I'm so excited! I've put my new pattern up at Etsy and Craftsy for £7.50 (seems to be the standard price for indie sewing patterns, so I thought I'd test that amount). This is part of my hand-in, so I'm a bit late. (I would have been quicker if the printer at college had been more co-operative!)

This is what the dress looks like (just finished sewing it on Wednesday):

Design board for The Secret Garden Tea Dress
Design board for The Secret Garden Tea Dress
This dress is inspired by Frances Hodgson Burnett's story "The Secret Garden" and the happy, innocent childhood enjoyed by the characters. As the story is about change, this dress quickly changes from a day-dress to a party-dress when you arrive at the Secret Garden Tea Party, by the addition of a layered organza skirt.
The pattern instructions show you how to improve sewing patterns and draft a button-fly placket while the sewing instructions show you how to line a sleeveless garment completely by machine for a professional finish. The pattern does not include seam allowances. This allows you to better practice the pattern cutting techniques taught in the instructions and get a better result in your dressmaking with other patterns you use.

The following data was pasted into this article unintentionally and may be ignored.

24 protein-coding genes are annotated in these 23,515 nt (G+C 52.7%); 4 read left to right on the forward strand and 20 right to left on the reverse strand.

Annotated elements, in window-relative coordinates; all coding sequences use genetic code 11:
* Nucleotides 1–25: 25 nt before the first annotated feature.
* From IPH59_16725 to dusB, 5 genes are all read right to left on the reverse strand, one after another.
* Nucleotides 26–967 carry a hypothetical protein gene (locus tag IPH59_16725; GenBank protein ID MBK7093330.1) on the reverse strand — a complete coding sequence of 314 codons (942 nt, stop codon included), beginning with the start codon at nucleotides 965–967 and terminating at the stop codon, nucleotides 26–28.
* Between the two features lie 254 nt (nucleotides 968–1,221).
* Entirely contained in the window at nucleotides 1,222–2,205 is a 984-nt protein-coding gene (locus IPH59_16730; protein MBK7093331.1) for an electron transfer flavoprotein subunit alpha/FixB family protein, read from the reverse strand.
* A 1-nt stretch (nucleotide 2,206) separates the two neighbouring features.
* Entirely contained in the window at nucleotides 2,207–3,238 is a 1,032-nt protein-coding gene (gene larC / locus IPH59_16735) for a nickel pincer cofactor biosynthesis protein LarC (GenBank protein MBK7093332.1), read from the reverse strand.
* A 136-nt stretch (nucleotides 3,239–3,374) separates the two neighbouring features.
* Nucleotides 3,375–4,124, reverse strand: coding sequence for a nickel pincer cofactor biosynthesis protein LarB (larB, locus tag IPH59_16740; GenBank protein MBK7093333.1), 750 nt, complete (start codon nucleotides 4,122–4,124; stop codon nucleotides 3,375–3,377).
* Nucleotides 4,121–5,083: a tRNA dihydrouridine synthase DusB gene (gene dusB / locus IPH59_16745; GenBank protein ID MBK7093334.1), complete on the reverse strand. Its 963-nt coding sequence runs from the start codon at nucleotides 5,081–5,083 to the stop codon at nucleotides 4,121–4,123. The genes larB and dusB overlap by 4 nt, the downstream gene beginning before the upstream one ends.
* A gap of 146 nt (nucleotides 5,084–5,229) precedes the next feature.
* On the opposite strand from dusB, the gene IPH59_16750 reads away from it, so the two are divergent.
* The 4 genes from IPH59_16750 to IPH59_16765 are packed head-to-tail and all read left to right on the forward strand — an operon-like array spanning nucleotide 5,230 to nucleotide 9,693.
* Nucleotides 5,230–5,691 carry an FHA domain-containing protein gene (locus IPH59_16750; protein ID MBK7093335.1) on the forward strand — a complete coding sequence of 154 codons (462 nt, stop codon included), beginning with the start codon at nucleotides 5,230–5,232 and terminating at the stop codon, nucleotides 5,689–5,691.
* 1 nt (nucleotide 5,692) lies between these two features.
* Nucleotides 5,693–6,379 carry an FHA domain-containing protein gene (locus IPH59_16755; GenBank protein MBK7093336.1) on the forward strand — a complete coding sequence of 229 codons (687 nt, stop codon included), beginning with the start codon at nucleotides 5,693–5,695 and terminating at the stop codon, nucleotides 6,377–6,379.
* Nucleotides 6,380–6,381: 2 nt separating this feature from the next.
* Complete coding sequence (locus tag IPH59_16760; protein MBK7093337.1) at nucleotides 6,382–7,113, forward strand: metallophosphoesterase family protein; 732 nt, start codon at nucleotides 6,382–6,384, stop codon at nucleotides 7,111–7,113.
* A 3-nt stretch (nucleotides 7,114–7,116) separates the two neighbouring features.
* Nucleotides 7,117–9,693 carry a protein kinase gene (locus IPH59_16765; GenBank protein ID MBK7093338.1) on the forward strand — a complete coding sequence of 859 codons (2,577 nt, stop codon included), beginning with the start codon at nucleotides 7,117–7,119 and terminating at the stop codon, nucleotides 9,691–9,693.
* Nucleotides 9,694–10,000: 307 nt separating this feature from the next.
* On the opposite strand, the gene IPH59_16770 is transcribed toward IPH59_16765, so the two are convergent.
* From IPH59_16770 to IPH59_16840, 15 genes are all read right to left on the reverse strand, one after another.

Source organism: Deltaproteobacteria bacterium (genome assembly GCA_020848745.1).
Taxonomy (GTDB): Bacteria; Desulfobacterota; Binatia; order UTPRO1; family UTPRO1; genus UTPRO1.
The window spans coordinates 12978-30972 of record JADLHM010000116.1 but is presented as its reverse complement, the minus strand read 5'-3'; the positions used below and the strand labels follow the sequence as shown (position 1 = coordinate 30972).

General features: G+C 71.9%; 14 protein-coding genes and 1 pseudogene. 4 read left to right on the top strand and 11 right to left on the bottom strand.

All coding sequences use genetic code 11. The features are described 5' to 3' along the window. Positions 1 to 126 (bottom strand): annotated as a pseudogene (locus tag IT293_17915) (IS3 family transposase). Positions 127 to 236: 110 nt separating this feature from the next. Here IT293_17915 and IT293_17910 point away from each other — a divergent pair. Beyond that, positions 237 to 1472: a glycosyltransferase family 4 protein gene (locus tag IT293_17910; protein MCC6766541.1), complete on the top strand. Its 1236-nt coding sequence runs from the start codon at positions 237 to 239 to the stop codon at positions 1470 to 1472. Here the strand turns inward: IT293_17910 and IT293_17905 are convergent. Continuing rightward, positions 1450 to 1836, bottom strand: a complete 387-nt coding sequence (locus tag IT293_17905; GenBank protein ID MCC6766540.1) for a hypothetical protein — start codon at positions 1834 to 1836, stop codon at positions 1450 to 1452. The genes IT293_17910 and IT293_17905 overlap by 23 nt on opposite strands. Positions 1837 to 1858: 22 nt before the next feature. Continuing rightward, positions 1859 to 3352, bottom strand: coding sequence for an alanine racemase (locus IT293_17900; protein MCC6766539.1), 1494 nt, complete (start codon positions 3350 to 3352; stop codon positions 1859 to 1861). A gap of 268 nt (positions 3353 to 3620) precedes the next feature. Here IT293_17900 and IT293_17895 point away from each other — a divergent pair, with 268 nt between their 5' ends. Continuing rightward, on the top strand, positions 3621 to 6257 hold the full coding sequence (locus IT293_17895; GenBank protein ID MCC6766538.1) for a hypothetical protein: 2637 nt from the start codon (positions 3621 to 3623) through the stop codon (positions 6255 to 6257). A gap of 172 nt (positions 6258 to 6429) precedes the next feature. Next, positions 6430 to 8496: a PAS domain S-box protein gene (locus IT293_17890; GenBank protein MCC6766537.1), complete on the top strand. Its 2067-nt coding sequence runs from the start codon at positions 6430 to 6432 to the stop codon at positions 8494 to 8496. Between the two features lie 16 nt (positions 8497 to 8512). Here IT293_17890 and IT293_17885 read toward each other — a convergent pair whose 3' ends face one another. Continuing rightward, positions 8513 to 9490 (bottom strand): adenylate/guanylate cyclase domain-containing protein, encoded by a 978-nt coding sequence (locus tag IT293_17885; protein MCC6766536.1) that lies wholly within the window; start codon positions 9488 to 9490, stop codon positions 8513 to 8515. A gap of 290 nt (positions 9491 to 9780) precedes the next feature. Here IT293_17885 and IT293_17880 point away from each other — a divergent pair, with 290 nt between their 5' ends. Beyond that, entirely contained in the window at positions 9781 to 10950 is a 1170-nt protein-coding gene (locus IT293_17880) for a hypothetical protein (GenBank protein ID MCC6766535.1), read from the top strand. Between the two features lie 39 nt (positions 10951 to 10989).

This design was created as part of my university project as I study to get my degree in Fashion Design, and build my indie pattern company. I hope you enjoy it!

Size range: 
3 years: chest 55cm  (21.6")        height 98cm    (38.6")
4 years: chest 57cm  (22.5")        height 104cm  (41")
5 years: chest 59cm  (23.25")      height 110cm   (43.5")
6 years: chest 61cm  (24")           height 116cm   (45.75")
(Conversions to imperial are approximate guides only.)
This pattern requires:
1m of the main fabric (in this case blue percale cotton) 
0.5m of the contrast fabric/lining (in this case white percale cotton).
1-1.25m of organza
a packet of 9mm wide elastic
2-3 spools of thread
a packet of fusible interfacing.
5-6 buttons, depending on size and choice.
Good fabric choices for this dress are soft cottons that will be comfortable to wear in the Summer, e.g. percale.